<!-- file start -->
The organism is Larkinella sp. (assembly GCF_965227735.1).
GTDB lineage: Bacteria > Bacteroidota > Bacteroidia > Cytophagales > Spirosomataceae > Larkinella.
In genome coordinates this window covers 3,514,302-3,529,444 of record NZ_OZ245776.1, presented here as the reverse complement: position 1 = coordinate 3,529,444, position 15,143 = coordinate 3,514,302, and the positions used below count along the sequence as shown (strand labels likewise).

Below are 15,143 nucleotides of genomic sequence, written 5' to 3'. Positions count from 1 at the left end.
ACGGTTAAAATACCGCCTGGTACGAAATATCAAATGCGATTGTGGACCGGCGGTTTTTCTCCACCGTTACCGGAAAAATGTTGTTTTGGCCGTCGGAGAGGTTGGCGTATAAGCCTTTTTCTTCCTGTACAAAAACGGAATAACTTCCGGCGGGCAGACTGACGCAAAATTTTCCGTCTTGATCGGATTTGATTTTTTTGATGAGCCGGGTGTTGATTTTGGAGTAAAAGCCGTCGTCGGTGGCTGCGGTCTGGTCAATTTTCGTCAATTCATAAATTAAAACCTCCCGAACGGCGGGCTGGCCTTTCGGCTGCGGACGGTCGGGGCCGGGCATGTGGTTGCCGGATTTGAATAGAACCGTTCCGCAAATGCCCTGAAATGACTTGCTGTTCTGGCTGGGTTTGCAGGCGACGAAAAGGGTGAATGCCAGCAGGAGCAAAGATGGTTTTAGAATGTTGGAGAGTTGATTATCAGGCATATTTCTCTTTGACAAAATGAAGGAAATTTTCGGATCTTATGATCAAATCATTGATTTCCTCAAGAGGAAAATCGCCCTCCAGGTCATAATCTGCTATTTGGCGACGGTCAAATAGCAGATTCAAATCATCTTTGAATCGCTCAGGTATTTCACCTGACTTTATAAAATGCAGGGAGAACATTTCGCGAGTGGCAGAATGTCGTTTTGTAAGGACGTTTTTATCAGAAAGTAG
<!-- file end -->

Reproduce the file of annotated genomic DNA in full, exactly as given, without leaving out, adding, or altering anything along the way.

The organism is Larkinella sp. (assembly GCF_965227735.1).
GTDB lineage: Bacteria > Bacteroidota > Bacteroidia > Cytophagales > Spirosomataceae > Larkinella.
In genome coordinates this window covers 3,514,302-3,529,444 of record NZ_OZ245776.1, presented here as the reverse complement: position 1 = coordinate 3,529,444, position 15,143 = coordinate 3,514,302, and the positions used below count along the sequence as shown (strand labels likewise).

Below are 15,143 nucleotides of genomic sequence, written 5' to 3'. Positions count from 1 at the left end.
ACGGTTAAAATACCGCCTGGTACGAAATATCAAATGCGATTGTGGACCGGCGGTTTTTCTCCACCGTTACCGGAAAAATGTTGTTTTGGCCGTCGGAGAGGTTGGCGTATAAGCCTTTTTCTTCCTGTACAAAAACGGAATAACTTCCGGCGGGCAGACTGACGCAAAATTTTCCGTCTTGATCGGATTTGATTTTTTTGATGAGCCGGGTGTTGATTTTGGAGTAAAAGCCGTCGTCGGTGGCTGCGGTCTGGTCAATTTTCGTCAATTCATAAATTAAAACCTCCCGAACGGCGGGCTGGCCTTTCGGCTGCGGACGGTCGGGGCCGGGCATGTGGTTGCCGGATTTGAATAGAACCGTTCCGCAAATGCCCTGAAATGACTTGCTGTTCTGGCTGGGTTTGCAGGCGACGAAAAGGGTGAATGCCAGCAGGAGCAAAGATGGTTTTAGAATGTTGGAGAGTTGATTATCAGGCATATTTCTCTTTGACAAAATGAAGGAAATTTTCGGATCTTATGATCAAATCATTGATTTCCTCAAGAGGAAAATCGCCCTCCAGGTCATAATCTGCTATTTGGCGACGGTCAAATAGCAGATTCAAATCATCTTTGAATCGCTCAGGTATTTCACCTGACTTTATAAAATGCAGGGAGAACATTTCGCGAGTGGCAGAATGTCGTTTTGTAAGGACGTTTTTATCAGAAAGTAG